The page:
SOUTH BOSTON, VA - Does manufacturing still have a place in the U.S. economy? A group of high school and community college students in South Boston, VA say yes--and they’ve partnered with an international furniture maker to make the case.
High school dual enrollment WoodLINKS students, and adult Product Design & Development students at the Southern Virginia Higher Education Center (SVHEC) recently worked with High Point, NC’s renowned Lloyd Buxton to prove that American manufacturing can work. To test the theory, students were given one week to replicate a Lloyd Buxton showroom piece currently being produced in the Philippines. The key question: could the American made occasional table be produced as cost-effectively and efficiently as the one made overseas?
Collaborating with the SVHEC’s R&D Center for Advanced Manufacturing & Energy Efficiency (R&D CAMEE), a 3-D drawing of the table was created using the TopSolid computer-aided-design (CAD) software. Working with 103-year-old wood reclaimed from Danville’s Dan River Mill, the individual table parts were fabricated on a 3-axis computer-numerical-controlled (CNC) router.
Halifax County High School WoodLINKS students then manually distressed the piece and prepared the surface for finishing. Using these and other advanced manufacturing techniques, students were able to meet the deadline, and, they believe, demonstrate American labor can successfully compete with overseas manufacturing.
“Our table is good quality and being produced in America instead of overseas provides the opportunity for jobs in America,” said Halifax County High School Senior Jonathan Stevens. Classmates Tyler Conner and Shonquel Betts agreed, and when asked to compare the quality of their American made table with the one produced overseas simply said, “I think ours is better.”
The WoodLINKS/Product Design & Development constructed table was recently featured in the Lloyd Buxton showroom at the October International Home Furnishings Market. This top international marketing event is to the furniture market what the Detroit Auto Show is to the automotive industry.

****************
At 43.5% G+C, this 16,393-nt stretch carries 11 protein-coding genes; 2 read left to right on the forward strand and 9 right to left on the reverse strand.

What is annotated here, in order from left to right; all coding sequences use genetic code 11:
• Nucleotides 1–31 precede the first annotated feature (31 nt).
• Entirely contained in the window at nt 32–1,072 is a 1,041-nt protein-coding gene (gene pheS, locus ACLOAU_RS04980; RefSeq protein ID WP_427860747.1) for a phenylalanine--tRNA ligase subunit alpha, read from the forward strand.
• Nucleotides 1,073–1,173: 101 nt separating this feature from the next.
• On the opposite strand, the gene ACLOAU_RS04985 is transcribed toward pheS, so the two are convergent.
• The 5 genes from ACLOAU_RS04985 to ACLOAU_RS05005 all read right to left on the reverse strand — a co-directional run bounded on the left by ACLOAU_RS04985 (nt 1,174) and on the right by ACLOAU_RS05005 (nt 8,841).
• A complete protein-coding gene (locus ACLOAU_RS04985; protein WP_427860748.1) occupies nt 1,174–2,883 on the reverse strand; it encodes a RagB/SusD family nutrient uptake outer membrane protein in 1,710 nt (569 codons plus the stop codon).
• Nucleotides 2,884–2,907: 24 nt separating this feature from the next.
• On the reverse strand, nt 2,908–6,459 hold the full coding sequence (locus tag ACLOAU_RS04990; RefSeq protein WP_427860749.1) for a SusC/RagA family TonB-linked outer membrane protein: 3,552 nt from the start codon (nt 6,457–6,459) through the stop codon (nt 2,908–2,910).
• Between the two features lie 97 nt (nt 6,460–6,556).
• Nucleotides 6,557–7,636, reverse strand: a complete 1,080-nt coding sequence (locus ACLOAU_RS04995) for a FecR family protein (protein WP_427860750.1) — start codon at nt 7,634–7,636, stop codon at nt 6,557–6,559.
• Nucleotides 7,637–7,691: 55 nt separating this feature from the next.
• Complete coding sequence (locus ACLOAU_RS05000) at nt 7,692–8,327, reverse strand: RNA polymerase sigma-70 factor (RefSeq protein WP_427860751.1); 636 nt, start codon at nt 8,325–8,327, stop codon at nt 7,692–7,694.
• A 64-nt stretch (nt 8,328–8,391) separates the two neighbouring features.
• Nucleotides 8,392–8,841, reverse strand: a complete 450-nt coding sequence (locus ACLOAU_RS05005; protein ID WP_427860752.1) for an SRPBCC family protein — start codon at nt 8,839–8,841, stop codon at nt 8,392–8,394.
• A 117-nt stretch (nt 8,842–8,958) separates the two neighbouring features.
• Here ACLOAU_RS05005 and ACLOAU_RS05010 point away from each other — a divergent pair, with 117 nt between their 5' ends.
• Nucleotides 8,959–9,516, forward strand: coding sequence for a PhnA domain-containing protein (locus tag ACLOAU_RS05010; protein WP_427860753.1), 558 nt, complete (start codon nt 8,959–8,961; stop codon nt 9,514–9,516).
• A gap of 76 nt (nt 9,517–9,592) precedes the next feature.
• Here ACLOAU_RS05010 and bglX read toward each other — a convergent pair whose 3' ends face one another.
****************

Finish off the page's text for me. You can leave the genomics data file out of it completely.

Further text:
Lloyd Buxton didn’t take orders on the table, but conducted market research, gauged buyer response, and will ultimately determine if the market will support moving production from the Philippines to the United States. Ultimately costs, price-point, and the bottom line will be the determining factor.
“We see a trend in the industry that a lot of retailers want to buy American made products. The public too wants to buy American made if they can find it,” Hinkle continued. “The question for us is can we manufacture American made goods in the US cheaply enough for the public to buy it. People want quality but the price dictates whether they’ll buy it or not,” he said.
That is where the SVHEC’s R&D Center for Advanced Manufacturing & Energy Efficiency hopes to make a significant impact.
“Advanced manufacturing technology shortened the manufacturing time and made for an efficient production. Should Lloyd Buxton decide to manufacture the table our production ready files will be turned over to them to create a seamless transition to commercialization,” said David Kenealy, SVHEC Director of Research & Development. It is Hinkles’ hope that this use of technology will reduce production costs to a point where manufacturing in the US is smart business.
Working with a client on a project with real-world challenges and implications has left a lasting impression on the WoodLINKS and Product Design & Development students.
“As the project moved forward students began making connections between what they were doing and the entire design, engineering, profitability process of product development,” Kenealy stated. WoodLINKS/Product Design & Development Instructor Clint Johnson agreed, “The lightbulb really started coming on for students as they started seeing concrete connections with the art-to-part-to-mart philosophy we teach in the program.”
While there are no guarantees that the students’ work will result in production coming back to the US, there is high optimism from everyone involved. Hinkle summed it up when he said, “I’m hoping this will all come together and will be good for everybody--for us, the SVHEC, and the students. Hopefully we’ll be able to create some jobs.”
Lloyd Buxton is located in High Point, NC and specializes in classical English style furniture with an emphasis on quality, tradition, and sophisticated living. Product Design & Development at the Southern Virginia Higher Education Center is offered in partnership with Danville Community College. Registration for spring 2012 classes is now open. For more information visit www.svhed.org, email [email protected], or call 434-572-5566 and toll free 1-800-283-0098 ext 5566.
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